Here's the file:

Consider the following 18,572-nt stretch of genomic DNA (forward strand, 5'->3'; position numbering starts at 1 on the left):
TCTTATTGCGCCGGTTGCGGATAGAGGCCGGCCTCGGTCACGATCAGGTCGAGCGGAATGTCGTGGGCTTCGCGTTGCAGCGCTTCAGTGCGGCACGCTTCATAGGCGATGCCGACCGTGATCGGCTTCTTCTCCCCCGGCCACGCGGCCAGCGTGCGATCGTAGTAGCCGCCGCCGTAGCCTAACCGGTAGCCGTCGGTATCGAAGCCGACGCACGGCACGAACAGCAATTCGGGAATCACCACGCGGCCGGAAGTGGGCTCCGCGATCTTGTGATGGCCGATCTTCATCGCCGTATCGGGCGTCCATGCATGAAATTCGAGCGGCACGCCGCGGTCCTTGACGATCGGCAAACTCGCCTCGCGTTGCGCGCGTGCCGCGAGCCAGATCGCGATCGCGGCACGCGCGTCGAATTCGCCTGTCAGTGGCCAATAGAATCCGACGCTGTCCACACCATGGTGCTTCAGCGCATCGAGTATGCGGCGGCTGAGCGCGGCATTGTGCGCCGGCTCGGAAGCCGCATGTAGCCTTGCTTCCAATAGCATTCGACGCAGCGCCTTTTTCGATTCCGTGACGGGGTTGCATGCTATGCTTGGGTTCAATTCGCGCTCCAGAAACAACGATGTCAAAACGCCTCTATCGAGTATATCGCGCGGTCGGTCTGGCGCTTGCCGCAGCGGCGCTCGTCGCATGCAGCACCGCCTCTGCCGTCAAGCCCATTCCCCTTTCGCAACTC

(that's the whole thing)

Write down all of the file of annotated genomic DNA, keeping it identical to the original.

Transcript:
Consider the following 18,572-nt stretch of genomic DNA (forward strand, 5'->3'; position numbering starts at 1 on the left):
TCTTATTGCGCCGGTTGCGGATAGAGGCCGGCCTCGGTCACGATCAGGTCGAGCGGAATGTCGTGGGCTTCGCGTTGCAGCGCTTCAGTGCGGCACGCTTCATAGGCGATGCCGACCGTGATCGGCTTCTTCTCCCCCGGCCACGCGGCCAGCGTGCGATCGTAGTAGCCGCCGCCGTAGCCTAACCGGTAGCCGTCGGTATCGAAGCCGACGCACGGCACGAACAGCAATTCGGGAATCACCACGCGGCCGGAAGTGGGCTCCGCGATCTTGTGATGGCCGATCTTCATCGCCGTATCGGGCGTCCATGCATGAAATTCGAGCGGCACGCCGCGGTCCTTGACGATCGGCAAACTCGCCTCGCGTTGCGCGCGTGCCGCGAGCCAGATCGCGATCGCGGCACGCGCGTCGAATTCGCCTGTCAGTGGCCAATAGAATCCGACGCTGTCCACACCATGGTGCTTCAGCGCATCGAGTATGCGGCGGCTGAGCGCGGCATTGTGCGCCGGCTCGGAAGCCGCATGTAGCCTTGCTTCCAATAGCATTCGACGCAGCGCCTTTTTCGATTCCGTGACGGGGTTGCATGCTATGCTTGGGTTCAATTCGCGCTCCAGAAACAACGATGTCAAAACGCCTCTATCGAGTATATCGCGCGGTCGGTCTGGCGCTTGCCGCAGCGGCGCTCGTCGCATGCAGCACCGCCTCTGCCGTCAAGCCCATTCCCCTTTCGCAACTC